It's been a busy few months for Aurora Cannabis (NASDAQOTH:ACBFF). Just how busy was made crystal clear when the Canadian marijuana grower reported its fiscal 2018 second-quarter results on Thursday.
Aurora's quarterly update contained plenty of good news for investors to digest. But one number matters the most for the company's future. Here are the second-quarter highlights from what is -- for now, at least -- the hottest marijuana stock of 2018.
Growth, growth, and more growth
It's hard to find anything bad in Aurora's Q2 update. The company reported revenue of $11.7 million, more than triple the result from the prior-year period. It also represented a whopping 41.8% jump from the first quarter of fiscal 2018. Not only did Aurora have more patients, but its average selling price per gram also increased from $8.22 in the first quarter to $8.36 in the last quarter. (All amounts are in Canadian currency.)
Although most of Aurora's sales stemmed from providing medical marijuana to the Canadian market, the company also saw tremendous growth in Germany. Sales for its Pedanios subsidiary in the German market more than doubled from the previous sequential quarter to $2.5 million.
Aurora's gross profit increased 57% year over year to $6.5 million. The company went from a net loss in the year-ago period of $2.7 million, or $0.01 per share, to positive net income of $7.2 million, or $0.02 per share, in the second quarter.
There was one thing to note with Aurora's bottom-line results, though. The nice earnings swing stemmed in large part from an unrealized gain on derivatives of $22.8 million related to the exercise of warrants held in Radient Technologies.
The company also grew its cash stockpile, including cash and cash equivalents, from $159.8 million as of June 30, 2017, to $350.8 million at the end of 2017. This growth was achieved through bought deal financing transactions.
The number that matters most
While Aurora's Q2 results were impressive, the most important number of all won't be found on the company's income statement or its balance sheet. Instead, the one number that matters the most for Aurora was 240,000. That's the number of kilograms of cannabis the company will be able to produce on an annual basis with currently owned facilities.
Aurora's production capacity will increase even more once the acquisition of CanniMed Therapeutics (NASDAQOTH:CMMDF) is completed. CanniMed will bring another 7,000 kilograms per year of immediate capacity and 19,000 kilograms annually of funded capacity to Aurora.
Keep in mind, however, that Aurora isn't able to grow nearly one-quarter of a million kilograms of cannabis annually just yet. The company plans to ramp up cultivation at its Aurora Sky and Aurora Vie facilities as well as fully complete the Aurora Sky and Lachute facilities in Alberta and Quebec.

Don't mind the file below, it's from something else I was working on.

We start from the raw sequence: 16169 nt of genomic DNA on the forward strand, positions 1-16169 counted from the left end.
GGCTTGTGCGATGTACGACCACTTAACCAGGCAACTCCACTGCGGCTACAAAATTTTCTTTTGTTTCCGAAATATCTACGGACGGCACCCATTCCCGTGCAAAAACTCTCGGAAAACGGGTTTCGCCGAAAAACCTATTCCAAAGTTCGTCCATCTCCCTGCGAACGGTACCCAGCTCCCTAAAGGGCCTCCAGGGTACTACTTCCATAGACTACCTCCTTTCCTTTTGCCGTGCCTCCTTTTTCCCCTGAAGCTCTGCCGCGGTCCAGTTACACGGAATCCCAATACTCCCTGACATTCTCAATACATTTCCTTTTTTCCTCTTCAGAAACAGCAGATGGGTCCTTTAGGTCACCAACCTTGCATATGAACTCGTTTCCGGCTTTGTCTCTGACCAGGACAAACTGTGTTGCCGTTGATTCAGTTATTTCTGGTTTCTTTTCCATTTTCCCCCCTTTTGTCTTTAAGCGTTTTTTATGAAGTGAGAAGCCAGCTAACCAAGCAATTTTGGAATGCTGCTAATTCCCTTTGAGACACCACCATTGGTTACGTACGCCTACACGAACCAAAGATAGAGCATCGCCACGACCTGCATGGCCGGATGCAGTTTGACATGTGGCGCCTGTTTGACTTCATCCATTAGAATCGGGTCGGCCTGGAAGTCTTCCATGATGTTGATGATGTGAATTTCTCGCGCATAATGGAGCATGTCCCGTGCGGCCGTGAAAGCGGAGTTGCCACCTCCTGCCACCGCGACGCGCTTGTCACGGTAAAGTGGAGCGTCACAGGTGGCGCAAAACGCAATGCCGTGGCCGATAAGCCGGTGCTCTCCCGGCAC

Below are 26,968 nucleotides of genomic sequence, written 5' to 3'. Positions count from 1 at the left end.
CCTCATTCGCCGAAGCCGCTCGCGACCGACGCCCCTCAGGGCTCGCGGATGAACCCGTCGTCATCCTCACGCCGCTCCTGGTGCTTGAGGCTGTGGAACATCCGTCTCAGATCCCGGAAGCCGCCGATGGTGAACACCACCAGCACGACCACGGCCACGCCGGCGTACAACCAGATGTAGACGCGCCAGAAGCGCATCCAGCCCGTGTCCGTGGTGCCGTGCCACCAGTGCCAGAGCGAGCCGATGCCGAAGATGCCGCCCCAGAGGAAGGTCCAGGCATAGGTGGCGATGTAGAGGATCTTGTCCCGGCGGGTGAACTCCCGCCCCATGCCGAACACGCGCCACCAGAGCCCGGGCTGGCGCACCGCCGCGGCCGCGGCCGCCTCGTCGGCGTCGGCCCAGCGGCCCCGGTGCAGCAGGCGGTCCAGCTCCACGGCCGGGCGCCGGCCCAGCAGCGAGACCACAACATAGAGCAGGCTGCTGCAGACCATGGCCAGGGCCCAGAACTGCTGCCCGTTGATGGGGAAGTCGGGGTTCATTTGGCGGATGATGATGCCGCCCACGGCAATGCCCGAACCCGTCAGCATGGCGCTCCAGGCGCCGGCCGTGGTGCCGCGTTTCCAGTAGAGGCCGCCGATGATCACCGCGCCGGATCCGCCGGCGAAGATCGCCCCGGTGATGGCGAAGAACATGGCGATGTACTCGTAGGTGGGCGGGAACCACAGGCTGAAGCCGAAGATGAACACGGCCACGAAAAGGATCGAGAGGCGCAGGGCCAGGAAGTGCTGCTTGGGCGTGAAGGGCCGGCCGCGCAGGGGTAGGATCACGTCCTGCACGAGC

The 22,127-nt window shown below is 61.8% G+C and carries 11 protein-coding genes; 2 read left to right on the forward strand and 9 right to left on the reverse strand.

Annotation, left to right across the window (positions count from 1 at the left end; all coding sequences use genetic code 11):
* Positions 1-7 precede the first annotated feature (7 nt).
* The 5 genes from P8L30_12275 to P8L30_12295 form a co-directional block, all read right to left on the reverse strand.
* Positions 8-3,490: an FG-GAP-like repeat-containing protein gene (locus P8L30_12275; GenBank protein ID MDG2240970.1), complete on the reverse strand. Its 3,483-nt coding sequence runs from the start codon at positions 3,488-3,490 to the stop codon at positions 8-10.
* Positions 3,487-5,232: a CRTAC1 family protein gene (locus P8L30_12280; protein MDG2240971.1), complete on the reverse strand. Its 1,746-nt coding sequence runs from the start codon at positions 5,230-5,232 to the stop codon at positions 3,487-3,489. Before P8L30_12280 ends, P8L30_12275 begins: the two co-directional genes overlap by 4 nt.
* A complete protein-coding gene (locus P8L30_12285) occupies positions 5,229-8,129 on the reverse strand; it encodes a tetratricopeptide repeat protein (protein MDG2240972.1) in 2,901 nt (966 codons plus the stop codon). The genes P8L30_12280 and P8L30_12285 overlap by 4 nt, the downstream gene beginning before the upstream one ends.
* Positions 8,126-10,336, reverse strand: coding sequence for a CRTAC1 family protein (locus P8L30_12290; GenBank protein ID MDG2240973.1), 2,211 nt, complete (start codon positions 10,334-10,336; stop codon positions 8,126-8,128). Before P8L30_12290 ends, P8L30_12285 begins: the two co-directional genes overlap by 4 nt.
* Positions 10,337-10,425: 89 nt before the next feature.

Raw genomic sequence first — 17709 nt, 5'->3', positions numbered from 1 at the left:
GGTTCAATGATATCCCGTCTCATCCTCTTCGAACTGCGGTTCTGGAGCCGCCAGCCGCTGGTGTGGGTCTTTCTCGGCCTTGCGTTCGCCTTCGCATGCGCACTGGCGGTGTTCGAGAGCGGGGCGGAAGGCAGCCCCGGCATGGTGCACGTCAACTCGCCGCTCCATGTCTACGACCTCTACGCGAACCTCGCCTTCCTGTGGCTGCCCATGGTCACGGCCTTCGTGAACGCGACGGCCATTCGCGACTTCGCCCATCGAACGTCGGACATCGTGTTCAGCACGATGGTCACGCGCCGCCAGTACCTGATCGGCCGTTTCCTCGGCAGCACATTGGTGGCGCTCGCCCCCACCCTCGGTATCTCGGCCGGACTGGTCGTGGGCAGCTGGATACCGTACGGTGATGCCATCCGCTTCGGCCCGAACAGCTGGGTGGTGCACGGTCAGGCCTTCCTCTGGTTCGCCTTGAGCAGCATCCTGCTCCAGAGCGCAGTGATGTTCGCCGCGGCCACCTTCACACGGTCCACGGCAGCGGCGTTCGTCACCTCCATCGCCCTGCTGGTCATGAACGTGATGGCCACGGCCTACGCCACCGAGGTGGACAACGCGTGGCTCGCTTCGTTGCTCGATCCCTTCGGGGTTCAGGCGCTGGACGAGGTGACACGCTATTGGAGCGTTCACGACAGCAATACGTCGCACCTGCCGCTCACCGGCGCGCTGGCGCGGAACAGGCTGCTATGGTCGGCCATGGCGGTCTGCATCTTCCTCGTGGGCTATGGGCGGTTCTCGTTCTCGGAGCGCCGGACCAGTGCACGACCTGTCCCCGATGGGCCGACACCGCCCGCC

Why is the number 240,000 so critical? Demand is expected to outstrip supply when Canada legalizes recreational marijuana. Aurora is barely able to keep up with growing enough cannabis for the medical marijuana markets in Canada and Germany now. Additional capacity will be essential for the company to capitalize on what should be an opening of the floodgates when recreational marijuana legalization takes effect.
Obviously, the most significant thing to watch with Aurora is the progress of legalization efforts in Canada. Also high on the list is the pending acquisition of CanniMed.
In addition, Aurora has several initiatives in progress to expand capacity even more. The company is seeking to obtain a cultivation license in Germany to construct a new facility in the country. Its Aurora Nordic joint venture is retrofitting a 100,000-square-foot greenhouse in Denmark to cultivate cannabis. Aurora Nordic is also building a new 1 million-square-foot production facility that would add roughly 8,000 kilograms of annual capacity.
Investors should also keep their eyes out for more financing deals. In January, Aurora announced a bought deal financing transaction to raise $200 million. This transaction involved the issuance of 200,000 convertible debentures, which start off as a loan but can be later converted into stock. While generating cash to fund expansion makes sense at this stage, dilution can be problematic by reducing the value of existing shares.